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Manual of Articles Sections 8 - 16
The hallmark of vicarious traumatization is disrupted frame of reference.
Ones identity, world view, and spirituality together constitute frame of
reference. As a result of doing trauma work with battering relationships, therapists
are likely to experience disruptions in their sense of identity (sense of ones
self as a woman/man, as mother/father or ones customary feeling states),
world view (moral principles, ideas about causality, life philosophy), and spirituality
(meaning and hope, sense of connection with something beyond oneself, awareness
of all aspects of life, and sense of the non-material).
In the trauma therapist example, at least one-third of respondents found the following strategies helpful in coping with the demands of domestic violence therapy: socializing, exercising, spending time with family (Table 2). Activities that ranked lower, although still endorsed by many as helpful, were engaging in social justice activities and having a massage. Over 35% of subjects reported engaging in activities that promoted physical health and well-being as a coping strategy.
Rest and leisure are extremely restorative to ones frame of reference as well as to ones self-capacities. Taking a vacation and pleasure reading ranked first and fourth, respectively, as activities psychologists found helpful in alleviating work-related stress. Over 35% of subjects reported engaging in leisure activities such as gardening, reading, listening to music, and going to movies as ways of coping with work-related stress.
World view, another aspect of frame of reference, is also very sensitive to both psychological trauma and to helping trauma survivors. We can attempt to rebuild these shattered assumptions by spending time with happy, healthy children; working for social justice; and building or rebuilding a sense of community. Sixty-nine percent of our sample found travel helpful; in a very literal sense, travel expands our world view.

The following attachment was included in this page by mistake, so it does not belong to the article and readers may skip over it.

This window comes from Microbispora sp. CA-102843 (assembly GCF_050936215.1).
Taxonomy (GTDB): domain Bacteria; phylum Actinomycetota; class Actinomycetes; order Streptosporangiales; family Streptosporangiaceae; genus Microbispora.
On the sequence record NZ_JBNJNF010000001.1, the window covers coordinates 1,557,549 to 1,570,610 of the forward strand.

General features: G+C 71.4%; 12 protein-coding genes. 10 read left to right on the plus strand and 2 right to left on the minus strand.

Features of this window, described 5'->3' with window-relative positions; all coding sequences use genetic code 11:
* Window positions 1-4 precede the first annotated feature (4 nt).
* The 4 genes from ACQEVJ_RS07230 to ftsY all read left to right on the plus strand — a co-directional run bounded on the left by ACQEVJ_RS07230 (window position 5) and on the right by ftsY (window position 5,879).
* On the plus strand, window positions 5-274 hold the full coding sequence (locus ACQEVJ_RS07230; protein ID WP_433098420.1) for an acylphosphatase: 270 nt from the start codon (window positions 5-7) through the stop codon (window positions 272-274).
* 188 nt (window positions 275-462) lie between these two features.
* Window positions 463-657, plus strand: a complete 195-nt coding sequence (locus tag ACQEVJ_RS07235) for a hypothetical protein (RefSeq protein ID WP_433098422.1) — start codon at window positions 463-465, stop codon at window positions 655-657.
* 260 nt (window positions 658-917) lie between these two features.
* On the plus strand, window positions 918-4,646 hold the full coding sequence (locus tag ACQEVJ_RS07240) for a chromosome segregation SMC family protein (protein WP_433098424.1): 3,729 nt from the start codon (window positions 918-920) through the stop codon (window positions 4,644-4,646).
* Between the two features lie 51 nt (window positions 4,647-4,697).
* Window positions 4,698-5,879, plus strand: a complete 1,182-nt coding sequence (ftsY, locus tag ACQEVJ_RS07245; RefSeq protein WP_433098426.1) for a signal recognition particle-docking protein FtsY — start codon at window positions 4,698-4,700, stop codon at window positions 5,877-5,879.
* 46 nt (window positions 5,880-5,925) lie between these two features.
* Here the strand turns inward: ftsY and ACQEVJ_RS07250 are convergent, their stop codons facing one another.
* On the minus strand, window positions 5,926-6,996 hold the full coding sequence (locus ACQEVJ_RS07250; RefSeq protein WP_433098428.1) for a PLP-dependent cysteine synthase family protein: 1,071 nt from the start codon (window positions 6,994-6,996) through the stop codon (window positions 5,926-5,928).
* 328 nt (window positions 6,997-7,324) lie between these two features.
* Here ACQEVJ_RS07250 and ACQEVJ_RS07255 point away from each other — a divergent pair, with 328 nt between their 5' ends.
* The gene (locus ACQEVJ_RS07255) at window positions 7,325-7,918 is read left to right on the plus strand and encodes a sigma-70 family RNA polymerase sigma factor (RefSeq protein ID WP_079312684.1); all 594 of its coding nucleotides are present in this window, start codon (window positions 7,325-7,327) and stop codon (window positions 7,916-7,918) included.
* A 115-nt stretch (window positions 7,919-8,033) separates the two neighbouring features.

Finally, spirituality is highly sensitive to the effects of trauma and trauma recovery work. We use a broad definition of spirituality, an inherent human capacity for an awareness of an elusive aspect of experience. Approaches to addressing the spiritual damage that this work can incur include meditation, yoga, writing in a journal, engagement with art and beauty (nature and poetry). Forty-four percent of the trauma therapist sample found developing a spiritual life helpful in coping with the demands of trauma therapy. Although these activities were not rated as very helpful for most respondents in the sample, we note them here because some people do report using them and finding them helpful. Larger percentages of the subjects reported engaging in spiritually-oriented activities, but we do not know how helpful they found them.
Finding forums in which to recall and name the rewards of doing trauma therapy is essential. It renews our sense of the meaning of this work, revitalizes our connections with others and with humanity itself, and reminds us of the importance of an awareness of all aspects of life.
TA B L E 2: Activities balancing trauma work for 188 trauma therapists.
Reflection Exercise #1
Online Continuing Education QUESTION
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